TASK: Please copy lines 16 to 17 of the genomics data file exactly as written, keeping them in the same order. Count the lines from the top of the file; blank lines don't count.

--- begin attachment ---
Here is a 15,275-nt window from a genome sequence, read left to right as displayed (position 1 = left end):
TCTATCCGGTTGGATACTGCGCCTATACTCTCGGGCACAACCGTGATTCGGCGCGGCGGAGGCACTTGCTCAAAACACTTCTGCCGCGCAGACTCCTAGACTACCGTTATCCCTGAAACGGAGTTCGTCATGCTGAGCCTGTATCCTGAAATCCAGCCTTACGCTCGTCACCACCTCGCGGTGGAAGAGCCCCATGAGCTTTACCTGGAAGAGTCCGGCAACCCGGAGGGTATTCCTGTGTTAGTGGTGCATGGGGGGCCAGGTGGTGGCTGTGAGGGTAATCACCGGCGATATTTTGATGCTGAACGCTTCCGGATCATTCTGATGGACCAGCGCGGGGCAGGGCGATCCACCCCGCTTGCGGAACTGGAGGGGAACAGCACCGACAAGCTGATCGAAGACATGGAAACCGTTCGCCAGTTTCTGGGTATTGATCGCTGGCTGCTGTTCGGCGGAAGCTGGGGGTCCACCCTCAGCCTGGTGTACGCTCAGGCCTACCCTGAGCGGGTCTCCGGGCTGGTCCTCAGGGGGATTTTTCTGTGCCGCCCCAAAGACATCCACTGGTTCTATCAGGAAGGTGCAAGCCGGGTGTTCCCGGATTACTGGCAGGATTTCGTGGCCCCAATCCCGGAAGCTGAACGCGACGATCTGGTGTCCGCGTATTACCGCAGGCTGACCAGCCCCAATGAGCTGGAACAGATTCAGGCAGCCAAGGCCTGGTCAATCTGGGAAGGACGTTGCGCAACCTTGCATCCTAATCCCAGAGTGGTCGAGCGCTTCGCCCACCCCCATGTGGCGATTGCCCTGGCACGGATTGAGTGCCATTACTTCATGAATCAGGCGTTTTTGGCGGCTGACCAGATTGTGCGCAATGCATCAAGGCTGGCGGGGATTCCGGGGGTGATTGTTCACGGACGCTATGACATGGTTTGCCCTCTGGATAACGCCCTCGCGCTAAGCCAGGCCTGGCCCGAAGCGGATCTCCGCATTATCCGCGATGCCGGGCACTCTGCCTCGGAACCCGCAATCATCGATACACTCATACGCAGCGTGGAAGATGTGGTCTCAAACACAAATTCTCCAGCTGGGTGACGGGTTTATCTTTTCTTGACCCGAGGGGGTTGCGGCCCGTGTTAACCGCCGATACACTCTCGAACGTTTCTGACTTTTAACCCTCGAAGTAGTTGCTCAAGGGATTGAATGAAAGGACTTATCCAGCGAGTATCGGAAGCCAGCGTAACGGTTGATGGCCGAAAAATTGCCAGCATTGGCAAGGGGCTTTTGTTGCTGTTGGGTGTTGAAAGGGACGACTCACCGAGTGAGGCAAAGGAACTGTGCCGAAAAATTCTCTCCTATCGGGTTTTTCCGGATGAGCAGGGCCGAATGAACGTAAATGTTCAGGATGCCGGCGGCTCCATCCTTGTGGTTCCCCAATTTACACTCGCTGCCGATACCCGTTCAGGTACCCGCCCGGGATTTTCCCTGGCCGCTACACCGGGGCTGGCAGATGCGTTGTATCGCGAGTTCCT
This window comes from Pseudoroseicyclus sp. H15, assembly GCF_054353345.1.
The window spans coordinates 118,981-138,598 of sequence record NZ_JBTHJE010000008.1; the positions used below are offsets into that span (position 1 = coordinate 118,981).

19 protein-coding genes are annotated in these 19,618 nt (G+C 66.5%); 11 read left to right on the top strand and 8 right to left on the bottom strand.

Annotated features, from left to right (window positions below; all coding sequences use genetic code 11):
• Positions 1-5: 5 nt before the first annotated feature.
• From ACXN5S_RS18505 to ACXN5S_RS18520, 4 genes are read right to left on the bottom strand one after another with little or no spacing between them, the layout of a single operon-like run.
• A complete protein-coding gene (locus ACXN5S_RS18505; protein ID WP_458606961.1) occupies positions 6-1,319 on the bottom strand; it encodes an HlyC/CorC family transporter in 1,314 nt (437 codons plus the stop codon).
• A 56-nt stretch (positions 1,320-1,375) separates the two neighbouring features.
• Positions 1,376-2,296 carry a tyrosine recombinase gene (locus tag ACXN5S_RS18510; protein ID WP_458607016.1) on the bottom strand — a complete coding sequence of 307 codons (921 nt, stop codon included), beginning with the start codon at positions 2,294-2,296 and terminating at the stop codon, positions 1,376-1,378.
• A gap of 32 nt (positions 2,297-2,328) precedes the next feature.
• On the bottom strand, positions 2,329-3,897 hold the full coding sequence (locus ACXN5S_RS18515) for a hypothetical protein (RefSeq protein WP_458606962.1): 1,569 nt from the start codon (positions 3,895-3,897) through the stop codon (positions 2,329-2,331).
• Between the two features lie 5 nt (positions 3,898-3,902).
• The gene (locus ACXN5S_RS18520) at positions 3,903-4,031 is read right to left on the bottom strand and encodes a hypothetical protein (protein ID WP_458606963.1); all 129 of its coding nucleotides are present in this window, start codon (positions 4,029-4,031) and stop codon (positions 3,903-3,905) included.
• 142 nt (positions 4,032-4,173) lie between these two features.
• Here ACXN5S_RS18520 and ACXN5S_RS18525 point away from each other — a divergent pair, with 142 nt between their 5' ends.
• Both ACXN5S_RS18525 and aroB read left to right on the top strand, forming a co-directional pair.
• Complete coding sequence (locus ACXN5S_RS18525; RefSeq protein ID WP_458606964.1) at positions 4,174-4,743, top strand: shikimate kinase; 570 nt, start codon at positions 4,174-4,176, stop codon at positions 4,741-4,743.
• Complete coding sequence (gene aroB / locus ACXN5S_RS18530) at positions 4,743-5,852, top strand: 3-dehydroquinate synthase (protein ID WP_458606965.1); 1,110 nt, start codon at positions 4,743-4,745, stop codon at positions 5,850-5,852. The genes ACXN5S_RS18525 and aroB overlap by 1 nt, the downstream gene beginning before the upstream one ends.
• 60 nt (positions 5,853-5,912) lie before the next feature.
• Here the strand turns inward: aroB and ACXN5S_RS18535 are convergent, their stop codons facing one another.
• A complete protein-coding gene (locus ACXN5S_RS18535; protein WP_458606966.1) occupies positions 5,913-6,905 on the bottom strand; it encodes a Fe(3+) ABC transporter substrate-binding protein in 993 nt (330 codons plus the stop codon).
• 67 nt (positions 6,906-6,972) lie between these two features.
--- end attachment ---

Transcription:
• 142 nt (positions 4,032-4,173) lie between these two features.
• Here ACXN5S_RS18520 and ACXN5S_RS18525 point away from each other — a divergent pair, with 142 nt between their 5' ends.